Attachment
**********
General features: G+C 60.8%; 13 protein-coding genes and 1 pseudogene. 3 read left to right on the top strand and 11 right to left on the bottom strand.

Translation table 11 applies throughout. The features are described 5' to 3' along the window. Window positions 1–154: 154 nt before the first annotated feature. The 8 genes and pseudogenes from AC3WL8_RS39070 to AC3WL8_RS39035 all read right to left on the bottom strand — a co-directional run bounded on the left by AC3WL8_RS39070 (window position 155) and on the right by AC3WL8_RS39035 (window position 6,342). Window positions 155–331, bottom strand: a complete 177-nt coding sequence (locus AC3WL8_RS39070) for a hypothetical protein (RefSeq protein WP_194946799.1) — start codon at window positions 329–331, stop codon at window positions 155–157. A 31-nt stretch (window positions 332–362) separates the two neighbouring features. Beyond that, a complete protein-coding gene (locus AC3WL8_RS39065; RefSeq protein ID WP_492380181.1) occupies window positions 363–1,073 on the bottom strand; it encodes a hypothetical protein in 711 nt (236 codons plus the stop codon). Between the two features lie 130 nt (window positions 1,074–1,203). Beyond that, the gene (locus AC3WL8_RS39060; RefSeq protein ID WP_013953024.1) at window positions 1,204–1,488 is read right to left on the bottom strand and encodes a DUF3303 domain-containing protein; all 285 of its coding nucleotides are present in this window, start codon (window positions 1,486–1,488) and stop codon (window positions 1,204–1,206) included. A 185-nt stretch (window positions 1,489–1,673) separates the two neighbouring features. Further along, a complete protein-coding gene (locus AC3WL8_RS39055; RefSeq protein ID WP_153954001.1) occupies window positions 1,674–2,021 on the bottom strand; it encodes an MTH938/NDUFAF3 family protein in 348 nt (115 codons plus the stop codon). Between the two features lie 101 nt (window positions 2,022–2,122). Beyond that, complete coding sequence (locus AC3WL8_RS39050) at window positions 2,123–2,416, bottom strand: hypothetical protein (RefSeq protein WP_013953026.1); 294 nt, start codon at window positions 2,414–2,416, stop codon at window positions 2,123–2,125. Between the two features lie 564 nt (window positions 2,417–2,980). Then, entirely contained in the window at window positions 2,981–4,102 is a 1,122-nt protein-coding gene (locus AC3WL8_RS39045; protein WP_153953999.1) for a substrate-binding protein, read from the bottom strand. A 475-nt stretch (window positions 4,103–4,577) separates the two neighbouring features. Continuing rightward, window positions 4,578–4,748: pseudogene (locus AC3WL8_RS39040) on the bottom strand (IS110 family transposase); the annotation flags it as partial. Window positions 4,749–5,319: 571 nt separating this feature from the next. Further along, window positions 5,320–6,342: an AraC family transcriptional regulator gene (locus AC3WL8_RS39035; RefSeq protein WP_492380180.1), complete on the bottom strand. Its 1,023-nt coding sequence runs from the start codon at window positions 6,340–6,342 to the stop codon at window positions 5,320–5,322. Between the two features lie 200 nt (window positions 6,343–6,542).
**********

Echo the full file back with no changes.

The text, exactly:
General features: G+C 60.8%; 13 protein-coding genes and 1 pseudogene. 3 read left to right on the top strand and 11 right to left on the bottom strand.

Translation table 11 applies throughout. The features are described 5' to 3' along the window. Window positions 1–154: 154 nt before the first annotated feature. The 8 genes and pseudogenes from AC3WL8_RS39070 to AC3WL8_RS39035 all read right to left on the bottom strand — a co-directional run bounded on the left by AC3WL8_RS39070 (window position 155) and on the right by AC3WL8_RS39035 (window position 6,342). Window positions 155–331, bottom strand: a complete 177-nt coding sequence (locus AC3WL8_RS39070) for a hypothetical protein (RefSeq protein WP_194946799.1) — start codon at window positions 329–331, stop codon at window positions 155–157. A 31-nt stretch (window positions 332–362) separates the two neighbouring features. Beyond that, a complete protein-coding gene (locus AC3WL8_RS39065; RefSeq protein ID WP_492380181.1) occupies window positions 363–1,073 on the bottom strand; it encodes a hypothetical protein in 711 nt (236 codons plus the stop codon). Between the two features lie 130 nt (window positions 1,074–1,203). Beyond that, the gene (locus AC3WL8_RS39060; RefSeq protein ID WP_013953024.1) at window positions 1,204–1,488 is read right to left on the bottom strand and encodes a DUF3303 domain-containing protein; all 285 of its coding nucleotides are present in this window, start codon (window positions 1,486–1,488) and stop codon (window positions 1,204–1,206) included. A 185-nt stretch (window positions 1,489–1,673) separates the two neighbouring features. Further along, a complete protein-coding gene (locus AC3WL8_RS39055; RefSeq protein ID WP_153954001.1) occupies window positions 1,674–2,021 on the bottom strand; it encodes an MTH938/NDUFAF3 family protein in 348 nt (115 codons plus the stop codon). Between the two features lie 101 nt (window positions 2,022–2,122). Beyond that, complete coding sequence (locus AC3WL8_RS39050) at window positions 2,123–2,416, bottom strand: hypothetical protein (RefSeq protein WP_013953026.1); 294 nt, start codon at window positions 2,414–2,416, stop codon at window positions 2,123–2,125. Between the two features lie 564 nt (window positions 2,417–2,980). Then, entirely contained in the window at window positions 2,981–4,102 is a 1,122-nt protein-coding gene (locus AC3WL8_RS39045; protein WP_153953999.1) for a substrate-binding protein, read from the bottom strand. A 475-nt stretch (window positions 4,103–4,577) separates the two neighbouring features. Continuing rightward, window positions 4,578–4,748: pseudogene (locus AC3WL8_RS39040) on the bottom strand (IS110 family transposase); the annotation flags it as partial. Window positions 4,749–5,319: 571 nt separating this feature from the next. Further along, window positions 5,320–6,342: an AraC family transcriptional regulator gene (locus AC3WL8_RS39035; RefSeq protein WP_492380180.1), complete on the bottom strand. Its 1,023-nt coding sequence runs from the start codon at window positions 6,340–6,342 to the stop codon at window positions 5,320–5,322. Between the two features lie 200 nt (window positions 6,343–6,542).